For more information, see the Jakarta-Tomcat Website [1].

[1] http://jakarta.apache.org/tomcat/

Project: { { { Apache James } } }

{ { { "Apache James offers a mail and news server, supporting Mailets, SMTP, POP3, NNTP, and soon..IMAP" } } }

Editor: Serge Knystautas

The James team has been on a roll lately, incorporating several long-outstanding feature requests into the stable 2.X release branch. The biggest new feature is a custom class-loading system, so custom mailets and matchers do not need to be built and included within James itself. This will allow much faster and easier development of email based applications.

James was featured this month on IBM Developer works with two excellent articles by Claude Duguay. He first introduces "users to James" [1] and then gets into "building some custom mailets and matchers" [2].

Other recent changes include clarifying exception handling and adding the ability to configure how James should handle these unexpected errors. There have also been a large number of bug fixes, and we are rolling out releases almost every month. Some upcoming features include an enhanced mailing list system, better database connection pooling, and some improvements to the mailet API. The differences between the 2.X and the 3.X branch are gradually shrinking as features are being backported to the current stable branch.

Since becoming a top-level project (TLP), the James community continues to experience strong growth, this spring averaging over 12,000 downloads per month. Vincenzo joined us as a new ASF committer this month, and we plan to continue to grow the developer community. We have recently migrated our CVS and mailing lists to reflect our new TLP status, so please check the website if you want to subscribe or check out the source code.

For more information, visit the Apache James website [3].

[1] http://www-106.ibm.com/developerworks/java/library/j-james1.html

[2] http://www-106.ibm.com/developerworks/java/library/j-james2.html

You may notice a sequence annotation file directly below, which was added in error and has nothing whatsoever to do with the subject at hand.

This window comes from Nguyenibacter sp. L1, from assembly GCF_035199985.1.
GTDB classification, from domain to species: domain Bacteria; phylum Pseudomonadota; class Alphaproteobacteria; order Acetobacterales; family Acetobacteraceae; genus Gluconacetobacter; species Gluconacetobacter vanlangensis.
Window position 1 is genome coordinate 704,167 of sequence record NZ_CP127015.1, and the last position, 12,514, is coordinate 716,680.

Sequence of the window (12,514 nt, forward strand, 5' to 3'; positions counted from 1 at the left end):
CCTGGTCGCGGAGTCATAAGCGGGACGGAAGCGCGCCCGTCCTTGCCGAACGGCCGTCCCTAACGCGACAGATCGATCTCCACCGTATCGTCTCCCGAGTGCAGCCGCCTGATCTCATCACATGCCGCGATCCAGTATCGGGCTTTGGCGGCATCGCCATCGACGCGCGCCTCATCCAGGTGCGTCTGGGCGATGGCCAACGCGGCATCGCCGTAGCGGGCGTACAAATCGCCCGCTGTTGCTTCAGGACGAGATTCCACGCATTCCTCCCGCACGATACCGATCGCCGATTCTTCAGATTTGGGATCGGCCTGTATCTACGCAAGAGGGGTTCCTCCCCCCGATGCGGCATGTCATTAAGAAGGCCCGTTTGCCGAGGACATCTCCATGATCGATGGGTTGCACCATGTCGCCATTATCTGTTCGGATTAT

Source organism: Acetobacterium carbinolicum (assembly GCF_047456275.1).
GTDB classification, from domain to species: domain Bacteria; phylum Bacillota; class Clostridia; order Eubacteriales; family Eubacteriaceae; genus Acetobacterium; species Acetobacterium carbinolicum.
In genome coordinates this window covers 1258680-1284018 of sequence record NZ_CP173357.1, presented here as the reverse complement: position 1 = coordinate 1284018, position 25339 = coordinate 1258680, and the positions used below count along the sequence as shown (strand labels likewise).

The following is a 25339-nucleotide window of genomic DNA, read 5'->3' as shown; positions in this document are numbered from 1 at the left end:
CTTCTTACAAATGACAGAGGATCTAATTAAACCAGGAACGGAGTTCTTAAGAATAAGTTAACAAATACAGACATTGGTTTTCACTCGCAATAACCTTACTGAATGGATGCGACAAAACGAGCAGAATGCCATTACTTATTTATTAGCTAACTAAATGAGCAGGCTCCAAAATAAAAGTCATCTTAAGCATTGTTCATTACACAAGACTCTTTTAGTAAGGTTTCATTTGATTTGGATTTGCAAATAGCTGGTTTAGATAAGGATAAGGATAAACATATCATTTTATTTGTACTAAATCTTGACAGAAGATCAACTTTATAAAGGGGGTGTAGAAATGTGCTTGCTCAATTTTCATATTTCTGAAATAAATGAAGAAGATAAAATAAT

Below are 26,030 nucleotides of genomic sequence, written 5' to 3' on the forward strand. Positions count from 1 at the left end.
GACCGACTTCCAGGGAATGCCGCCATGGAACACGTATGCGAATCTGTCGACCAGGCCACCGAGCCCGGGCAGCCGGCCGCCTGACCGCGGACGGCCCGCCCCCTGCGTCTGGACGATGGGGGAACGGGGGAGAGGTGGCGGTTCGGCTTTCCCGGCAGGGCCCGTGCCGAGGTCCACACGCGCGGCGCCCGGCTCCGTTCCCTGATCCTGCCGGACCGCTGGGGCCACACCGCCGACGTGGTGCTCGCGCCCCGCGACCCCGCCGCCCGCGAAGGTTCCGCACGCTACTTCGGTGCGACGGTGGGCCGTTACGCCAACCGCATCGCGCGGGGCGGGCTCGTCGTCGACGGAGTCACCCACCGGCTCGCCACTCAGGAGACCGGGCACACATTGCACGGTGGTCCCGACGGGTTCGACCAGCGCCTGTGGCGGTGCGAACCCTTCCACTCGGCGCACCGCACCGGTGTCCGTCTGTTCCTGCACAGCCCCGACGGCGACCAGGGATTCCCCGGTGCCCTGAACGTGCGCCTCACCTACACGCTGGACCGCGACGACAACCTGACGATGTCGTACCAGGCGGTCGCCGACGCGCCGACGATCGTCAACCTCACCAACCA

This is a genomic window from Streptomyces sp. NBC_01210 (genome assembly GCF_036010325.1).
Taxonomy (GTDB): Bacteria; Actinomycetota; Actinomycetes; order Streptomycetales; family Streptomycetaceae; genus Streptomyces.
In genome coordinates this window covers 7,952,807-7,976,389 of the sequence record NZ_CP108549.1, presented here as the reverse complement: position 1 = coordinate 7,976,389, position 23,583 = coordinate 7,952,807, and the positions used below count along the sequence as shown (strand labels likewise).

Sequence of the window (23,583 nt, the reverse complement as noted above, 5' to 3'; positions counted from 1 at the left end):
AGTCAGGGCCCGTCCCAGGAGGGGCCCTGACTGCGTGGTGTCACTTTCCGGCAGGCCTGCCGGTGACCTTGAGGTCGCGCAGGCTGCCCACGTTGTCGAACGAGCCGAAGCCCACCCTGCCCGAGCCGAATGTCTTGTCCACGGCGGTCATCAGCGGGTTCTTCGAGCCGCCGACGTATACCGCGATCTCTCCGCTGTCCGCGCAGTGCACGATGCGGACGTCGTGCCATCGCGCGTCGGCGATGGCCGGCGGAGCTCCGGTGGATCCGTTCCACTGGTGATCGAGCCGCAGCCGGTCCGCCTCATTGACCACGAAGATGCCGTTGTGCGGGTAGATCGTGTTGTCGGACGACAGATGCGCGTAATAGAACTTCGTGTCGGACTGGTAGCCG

[3] http://james.apache.org/

Project: { { { Apache DB OJB } } }

{ { { "Object/Relational mapping tool that allows transparent persistence for Java Objects against relational databases" } } }

Editor: Thomas Mahler

OJB is in the process of finalizing a 1.0 release. We plan to have a new release candidate in July and hope to get out the 1.o release by end of July. In the last months OJB attracted more public attention.

For more information, visit the Apache DB OJB (object relational bridge) website [3].

[1] http://www.onjava.com/pub/a/onjava/2003/01/08/ojb.html

[2] http://servlet.java.sun.com/javaone/sf2003/conf/sessions/display-3368.en.lite

[3] http://db.apache.org/ojb/

Project: { { { Jakarta Turbine } } }

"a servlet based framework that allows developers to quickly build secure web applications"

Editor: Henning Schmiedehausen

Since its last release on Dec, 6 2002, the Turbine Web Application Framework has undergone some significant improvements and changes.

Most of the sore points (Logging, Configuration, Component Integration) have been addressed, improved and resolved. Currently, the Turbine Developers are working hard towards the next release which is scheduled for Mid to End of July. A first Release Candidate (RC) is to be expected around July, 7th.

Changes from the last release include:

For more information see the Homepage of the Jakarta Turbine Project [1].

[1] http://jakarta.apache.org/turbine/

Project: { { { Jakarta Poi } } }

"APIs for manipulating various file formats based upon Microsoft's OLE 2 Compound Document format"

Editor: Tetsuya Kitahata

We updated the build system from Crysalys Centipede to XML-Forrest. Thanks to all the contributors to XML-Forrest. We are preparing the release of the Poi 2.0-pre2 within a few days. Poi TNEF -- Java implementation for MS-TNEF mail extraction -- will join to the Poi Team contributed by Amichai Rothman (http://www.freeutils.net/source/jtnef/). HDF (Horrible Document Format, Microsoft Word compatible format reader/writer), inactive for some time, has become active again due to our excellend developers.

The other prominent news in the last 2 months:

For more information, see the Jakarta-Poi website [1] and Poi-News [2].

[1] http://jakarta.apache.org/poi/

[2] http://nagoya.apache.org/poi/news/

Project: { { { Apache Avalon Fortress } } }

Editor: Anton Tagunov

The long awaited Fotress 1.0 has finally been released.

Implementing full support for Avalon 4 interfaces Fortress provides a straightforward upgrade path from the outdated ECM Avalon container.

The most lightweight of the modern Avalon containers Fortress is easy to embed into managed environments like servlet engines. It features high scalability and facilates creation of application-specific avalon containers.

The difference that all ECM users will notice is the decomission of role files -- this information is now expressable via javadoc tags in component's source.

For more information, see the Avalon Fortress website [1].

[1] http://avalon.apache.org/excalibur/fortress/

New Committers (May, June 2003)

Products available as of the end of June, 2003

--Jakarta Products --

<<Application/API>> {{{ Jakarta BCEL 5.1

<<Framework>> {{{ Jakarta Cactus 1.4.1

<<ServerSide>> {{{ Jakarta Alexandria 0.1

--Jakarta Related Projects -- {{{ Apache Ant Project

JakartaNewsletterDrafts/Issue9 (last edited 2009-09-20 23:50:09 by localhost)